A Human Race vividly demonstrates the power of dance, transcending the barriers that often exist between social realities and distinguish street and highbrow cultures. This choreographic endeavor boldly confronts Igor Stravinsky's Le Sacre du Printemps with a profound political issue. Five people meet in a circle of sand, unfolding a poignant battle of freedom, participation, and recognition.
Le Sacre du Printemps stands as one of the most iconic works of all time, not only due to the haunting music of Igor Stravinsky but also because of Vaslav Nijinsky's groundbreaking choreography, for which the composer wrote his overwhelming masterpiece in 1913. Throughout the past century, Stravinsky's Sacre has served as a muse for choreographers globally, inspiring countless interpretations that, in some instances, have achieved a status nearly as legendary as the original. It is, undoubtedly, a formidable piece—a complex challenge for those who dare to engage with it. French hip-hop dancer and choreographer Grichka Caruge fearlessly took on this challenge in his youth production, A Human Race - The Rite of Krump. Caruge reimagines The Rite of Spring, posing a provocative question: Whom do we "sacrifice" in society? Who do we cast aside? How does our sense of belonging, or the lack thereof, impact us individually and collectively?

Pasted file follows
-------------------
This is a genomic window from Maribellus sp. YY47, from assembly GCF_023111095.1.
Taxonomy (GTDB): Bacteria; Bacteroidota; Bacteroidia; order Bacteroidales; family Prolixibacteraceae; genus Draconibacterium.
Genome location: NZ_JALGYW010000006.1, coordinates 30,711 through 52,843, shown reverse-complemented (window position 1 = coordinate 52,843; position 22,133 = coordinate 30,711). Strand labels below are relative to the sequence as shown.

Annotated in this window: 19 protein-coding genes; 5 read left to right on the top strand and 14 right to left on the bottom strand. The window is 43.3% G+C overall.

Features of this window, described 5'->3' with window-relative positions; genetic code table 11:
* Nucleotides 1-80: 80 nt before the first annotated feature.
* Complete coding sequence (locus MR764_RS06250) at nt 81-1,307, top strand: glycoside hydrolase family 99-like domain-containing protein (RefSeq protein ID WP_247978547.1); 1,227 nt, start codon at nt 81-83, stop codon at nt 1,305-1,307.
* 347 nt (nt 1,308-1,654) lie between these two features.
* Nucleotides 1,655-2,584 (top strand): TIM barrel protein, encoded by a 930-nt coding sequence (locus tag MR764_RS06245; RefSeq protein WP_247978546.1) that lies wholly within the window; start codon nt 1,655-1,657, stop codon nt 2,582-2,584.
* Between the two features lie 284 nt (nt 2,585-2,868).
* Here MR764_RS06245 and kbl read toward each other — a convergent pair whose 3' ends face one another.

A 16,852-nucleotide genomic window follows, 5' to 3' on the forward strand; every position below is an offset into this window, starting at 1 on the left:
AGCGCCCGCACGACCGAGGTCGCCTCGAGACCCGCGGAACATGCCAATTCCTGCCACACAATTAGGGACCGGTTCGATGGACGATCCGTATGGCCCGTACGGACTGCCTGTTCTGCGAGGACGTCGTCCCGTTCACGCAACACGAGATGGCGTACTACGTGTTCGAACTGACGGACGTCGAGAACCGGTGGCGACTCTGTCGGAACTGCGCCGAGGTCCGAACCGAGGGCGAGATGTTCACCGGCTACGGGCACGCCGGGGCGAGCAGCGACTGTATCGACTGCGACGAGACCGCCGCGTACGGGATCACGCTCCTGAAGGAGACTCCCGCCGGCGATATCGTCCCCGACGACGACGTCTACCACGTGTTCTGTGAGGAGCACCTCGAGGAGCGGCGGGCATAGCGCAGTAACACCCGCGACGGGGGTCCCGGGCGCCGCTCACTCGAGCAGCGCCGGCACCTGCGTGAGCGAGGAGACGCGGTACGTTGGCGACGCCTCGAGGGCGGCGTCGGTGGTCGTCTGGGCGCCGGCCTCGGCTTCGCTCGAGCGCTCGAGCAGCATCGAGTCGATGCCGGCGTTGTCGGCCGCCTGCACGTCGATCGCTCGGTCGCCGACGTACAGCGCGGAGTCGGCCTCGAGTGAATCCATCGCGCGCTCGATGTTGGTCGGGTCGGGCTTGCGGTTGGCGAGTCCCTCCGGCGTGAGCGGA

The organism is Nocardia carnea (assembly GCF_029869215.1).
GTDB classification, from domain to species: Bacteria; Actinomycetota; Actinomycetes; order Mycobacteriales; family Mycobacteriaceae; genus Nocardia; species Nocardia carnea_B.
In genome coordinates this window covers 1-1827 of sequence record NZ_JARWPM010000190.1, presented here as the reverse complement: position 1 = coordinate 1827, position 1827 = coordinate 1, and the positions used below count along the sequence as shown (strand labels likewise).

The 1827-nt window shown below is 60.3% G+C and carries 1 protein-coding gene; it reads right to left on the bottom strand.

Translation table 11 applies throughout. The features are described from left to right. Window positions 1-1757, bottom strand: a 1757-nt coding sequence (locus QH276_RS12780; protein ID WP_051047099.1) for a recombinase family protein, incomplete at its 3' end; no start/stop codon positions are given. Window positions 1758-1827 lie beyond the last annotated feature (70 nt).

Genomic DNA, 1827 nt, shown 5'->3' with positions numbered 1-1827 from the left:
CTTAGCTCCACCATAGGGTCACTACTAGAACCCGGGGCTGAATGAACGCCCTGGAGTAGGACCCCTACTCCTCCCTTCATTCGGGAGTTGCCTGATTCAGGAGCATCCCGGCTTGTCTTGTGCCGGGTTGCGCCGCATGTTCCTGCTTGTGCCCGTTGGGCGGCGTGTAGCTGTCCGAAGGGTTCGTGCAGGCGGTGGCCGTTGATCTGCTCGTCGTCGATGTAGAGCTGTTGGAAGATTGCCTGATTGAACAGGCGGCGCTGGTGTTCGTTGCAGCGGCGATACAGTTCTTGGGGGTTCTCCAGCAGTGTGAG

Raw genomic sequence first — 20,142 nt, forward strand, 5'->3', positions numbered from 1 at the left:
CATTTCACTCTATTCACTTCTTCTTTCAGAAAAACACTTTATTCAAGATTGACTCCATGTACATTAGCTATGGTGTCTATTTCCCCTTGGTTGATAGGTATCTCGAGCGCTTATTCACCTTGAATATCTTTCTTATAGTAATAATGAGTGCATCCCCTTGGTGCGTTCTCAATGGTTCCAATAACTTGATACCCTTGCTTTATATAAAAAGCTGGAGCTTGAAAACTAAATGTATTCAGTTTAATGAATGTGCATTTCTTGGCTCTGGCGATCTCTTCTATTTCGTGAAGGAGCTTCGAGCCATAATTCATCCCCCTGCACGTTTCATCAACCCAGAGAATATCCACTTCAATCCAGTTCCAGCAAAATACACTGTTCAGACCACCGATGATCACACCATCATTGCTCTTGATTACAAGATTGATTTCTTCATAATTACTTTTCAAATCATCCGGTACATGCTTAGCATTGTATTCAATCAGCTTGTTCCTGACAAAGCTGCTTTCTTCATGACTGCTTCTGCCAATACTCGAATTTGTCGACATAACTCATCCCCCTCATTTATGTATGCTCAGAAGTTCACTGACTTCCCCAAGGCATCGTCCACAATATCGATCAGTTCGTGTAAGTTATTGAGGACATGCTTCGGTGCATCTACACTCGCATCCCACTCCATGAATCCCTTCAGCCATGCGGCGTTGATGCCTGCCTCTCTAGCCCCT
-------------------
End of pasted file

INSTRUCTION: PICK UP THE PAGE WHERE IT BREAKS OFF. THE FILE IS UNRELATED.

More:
A 'Sacre' with political overtones
In a symbolic circle of sand, five krump dancers engage in a bitter battle for freedom, participation, and recognition. This powerful narrative unites the group in a collective pursuit to resist and survive. Krumping, a dance style originating in the 1990s in Los Angeles' African American community, serves as the expressive vehicle for this political commentary. Emerging as a creative response to the wounds of social inequality, exclusion, and racism, krump is characterized by raw, energetic movements where authenticity and emotional expression take precedence. Beyond its artistic dimensions, krump has evolved into a socio-political movement, providing support and stability to young individuals globally, irrespective of their living conditions. Today, it stands as a testament to resilience against perceived injustices and a means to navigate the complexities of contemporary society.